The rally's organizer, M. Lee Hasenauer of Cheyenne, is petitioning to urge state lawmakers to hold a special legislative session this summer to address federal health-care reform.

But a special session is unnecessary, considering Wyoming lawmakers have plenty of time to respond to the new health care reform. It will be years before most provisions in the new law take effect.

Gathering legislators for a special session is expensive — a 20-day session would cost an estimated $500,000. If lawmakers then proceeded with litigation, state taxpayers would foot the bill.

Whether Wyoming spends its money on legal battles isn't going to change how the Supreme Court's decision impacts the state. Any Supreme Court ruling on the health-care lawsuit will affect all states — regardless of their role in the suit.

“I think Congress is wrong, but what I think doesn't matter. The people who matter are the nine people on the United States Supreme Court. I think it'll get litigated vigorously. I do not think we add to it,” Freudenthal said in March.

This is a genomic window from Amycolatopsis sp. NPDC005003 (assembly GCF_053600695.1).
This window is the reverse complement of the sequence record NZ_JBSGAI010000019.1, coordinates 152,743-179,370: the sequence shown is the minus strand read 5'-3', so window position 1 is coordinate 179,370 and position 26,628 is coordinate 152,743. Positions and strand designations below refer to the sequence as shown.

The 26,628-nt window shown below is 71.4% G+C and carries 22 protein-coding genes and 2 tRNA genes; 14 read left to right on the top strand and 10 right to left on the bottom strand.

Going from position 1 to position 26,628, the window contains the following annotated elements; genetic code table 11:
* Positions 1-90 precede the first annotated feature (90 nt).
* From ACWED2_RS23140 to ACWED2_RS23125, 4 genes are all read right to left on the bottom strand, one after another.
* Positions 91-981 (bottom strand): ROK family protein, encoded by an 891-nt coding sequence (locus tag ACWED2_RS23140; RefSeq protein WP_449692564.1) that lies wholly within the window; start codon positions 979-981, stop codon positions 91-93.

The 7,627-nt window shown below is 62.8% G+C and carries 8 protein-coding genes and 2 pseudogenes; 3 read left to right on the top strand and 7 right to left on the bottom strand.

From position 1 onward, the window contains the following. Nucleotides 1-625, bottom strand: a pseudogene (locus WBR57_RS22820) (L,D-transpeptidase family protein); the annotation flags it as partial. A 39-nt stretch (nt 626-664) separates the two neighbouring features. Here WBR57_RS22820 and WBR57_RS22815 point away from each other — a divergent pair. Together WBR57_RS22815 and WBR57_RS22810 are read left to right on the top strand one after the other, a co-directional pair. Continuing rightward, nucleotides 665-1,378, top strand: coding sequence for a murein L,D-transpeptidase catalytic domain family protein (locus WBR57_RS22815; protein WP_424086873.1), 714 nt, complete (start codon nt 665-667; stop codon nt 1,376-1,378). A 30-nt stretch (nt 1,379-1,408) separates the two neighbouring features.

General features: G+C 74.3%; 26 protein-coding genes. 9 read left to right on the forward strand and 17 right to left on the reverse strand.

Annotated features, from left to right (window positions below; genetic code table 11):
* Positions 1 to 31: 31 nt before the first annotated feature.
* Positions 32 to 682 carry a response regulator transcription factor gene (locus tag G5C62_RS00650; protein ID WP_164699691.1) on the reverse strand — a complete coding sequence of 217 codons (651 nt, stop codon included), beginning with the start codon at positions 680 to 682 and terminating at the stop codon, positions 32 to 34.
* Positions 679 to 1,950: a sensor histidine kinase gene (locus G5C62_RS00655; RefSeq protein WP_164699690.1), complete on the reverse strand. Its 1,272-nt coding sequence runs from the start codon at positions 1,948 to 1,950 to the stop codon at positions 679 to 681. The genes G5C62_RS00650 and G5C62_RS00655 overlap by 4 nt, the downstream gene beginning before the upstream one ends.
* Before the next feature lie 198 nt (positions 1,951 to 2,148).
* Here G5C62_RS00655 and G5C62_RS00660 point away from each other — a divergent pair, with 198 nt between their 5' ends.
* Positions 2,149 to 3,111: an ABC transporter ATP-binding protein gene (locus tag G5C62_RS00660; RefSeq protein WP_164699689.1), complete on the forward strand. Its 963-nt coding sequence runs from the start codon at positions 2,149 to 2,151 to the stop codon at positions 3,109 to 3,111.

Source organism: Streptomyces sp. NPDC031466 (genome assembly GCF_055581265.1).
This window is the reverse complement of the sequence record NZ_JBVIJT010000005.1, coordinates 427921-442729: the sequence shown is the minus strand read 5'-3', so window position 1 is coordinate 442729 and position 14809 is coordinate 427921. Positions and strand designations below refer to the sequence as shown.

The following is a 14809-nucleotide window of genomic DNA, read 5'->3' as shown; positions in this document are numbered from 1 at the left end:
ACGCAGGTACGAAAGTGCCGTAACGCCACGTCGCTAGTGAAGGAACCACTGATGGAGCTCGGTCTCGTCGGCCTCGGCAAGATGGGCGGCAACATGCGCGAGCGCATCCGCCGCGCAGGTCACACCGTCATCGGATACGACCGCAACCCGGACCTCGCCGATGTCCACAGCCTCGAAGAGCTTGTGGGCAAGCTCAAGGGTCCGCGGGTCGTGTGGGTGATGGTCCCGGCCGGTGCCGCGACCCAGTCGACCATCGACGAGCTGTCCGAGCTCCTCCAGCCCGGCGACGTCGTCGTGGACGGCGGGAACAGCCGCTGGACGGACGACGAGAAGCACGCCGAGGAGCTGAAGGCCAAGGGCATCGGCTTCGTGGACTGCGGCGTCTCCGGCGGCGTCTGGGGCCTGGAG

Wyoming's next governor likely will disagree. And when state legislators convene for their regular session in January, they may decide to seek legal action against the federal health-care reform.

Though Cowboy State lawmakers could still join the multi-state lawsuit, it seems like an unnecessary move and a waste of money when the litigation's outcome will affect Wyoming anyway.

Monday's open house at the new Powell Aquatic Center marked the culmination of years of dreaming and planning on the part of city officials, community members and other local organizations.

The aquatic center — with its continuous river and competition and leisure pools — will offer recreation opportunities for people of all ages, abilities and interests. Competitive swimming, lessons for youngsters, injury rehabilitation and general fitness are just a few of the possibilities the aquatic center brings to the community.

While the bulk of the pool construction — as well as a significant operations endowment — was funded by a county-wide capital facilities tax, ongoing support is necessary. Yearly memberships are available for individuals and families, and membership fees will help the facility remain solvent.

Quality recreation facilities are attractive features for people, young and old, looking to relocate to a community. They also go a long way toward keeping families here.

Though the pool has stirred up controversy and has been met with conflicting views, its opening signifies a new beginning.

The new aquatic center will be a positive for this community for years to come.